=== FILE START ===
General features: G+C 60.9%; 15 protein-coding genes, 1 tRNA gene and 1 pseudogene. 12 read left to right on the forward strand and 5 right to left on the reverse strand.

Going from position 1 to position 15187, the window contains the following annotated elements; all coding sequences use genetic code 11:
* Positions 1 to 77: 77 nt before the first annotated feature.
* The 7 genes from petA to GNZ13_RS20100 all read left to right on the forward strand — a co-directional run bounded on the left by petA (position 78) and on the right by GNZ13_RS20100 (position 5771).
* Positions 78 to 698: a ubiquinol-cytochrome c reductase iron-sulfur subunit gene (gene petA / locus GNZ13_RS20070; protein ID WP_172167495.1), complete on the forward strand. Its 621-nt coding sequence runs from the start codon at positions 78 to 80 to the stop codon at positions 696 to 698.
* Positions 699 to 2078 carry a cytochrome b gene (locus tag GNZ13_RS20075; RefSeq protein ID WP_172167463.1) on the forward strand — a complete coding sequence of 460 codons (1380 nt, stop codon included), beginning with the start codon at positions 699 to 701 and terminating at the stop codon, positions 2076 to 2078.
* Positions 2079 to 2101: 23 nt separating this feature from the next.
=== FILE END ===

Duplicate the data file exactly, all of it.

General features: G+C 60.9%; 15 protein-coding genes, 1 tRNA gene and 1 pseudogene. 12 read left to right on the forward strand and 5 right to left on the reverse strand.

Going from position 1 to position 15187, the window contains the following annotated elements; all coding sequences use genetic code 11:
* Positions 1 to 77: 77 nt before the first annotated feature.
* The 7 genes from petA to GNZ13_RS20100 all read left to right on the forward strand — a co-directional run bounded on the left by petA (position 78) and on the right by GNZ13_RS20100 (position 5771).
* Positions 78 to 698: a ubiquinol-cytochrome c reductase iron-sulfur subunit gene (gene petA / locus GNZ13_RS20070; protein ID WP_172167495.1), complete on the forward strand. Its 621-nt coding sequence runs from the start codon at positions 78 to 80 to the stop codon at positions 696 to 698.
* Positions 699 to 2078 carry a cytochrome b gene (locus tag GNZ13_RS20075; RefSeq protein ID WP_172167463.1) on the forward strand — a complete coding sequence of 460 codons (1380 nt, stop codon included), beginning with the start codon at positions 699 to 701 and terminating at the stop codon, positions 2076 to 2078.
* Positions 2079 to 2101: 23 nt separating this feature from the next.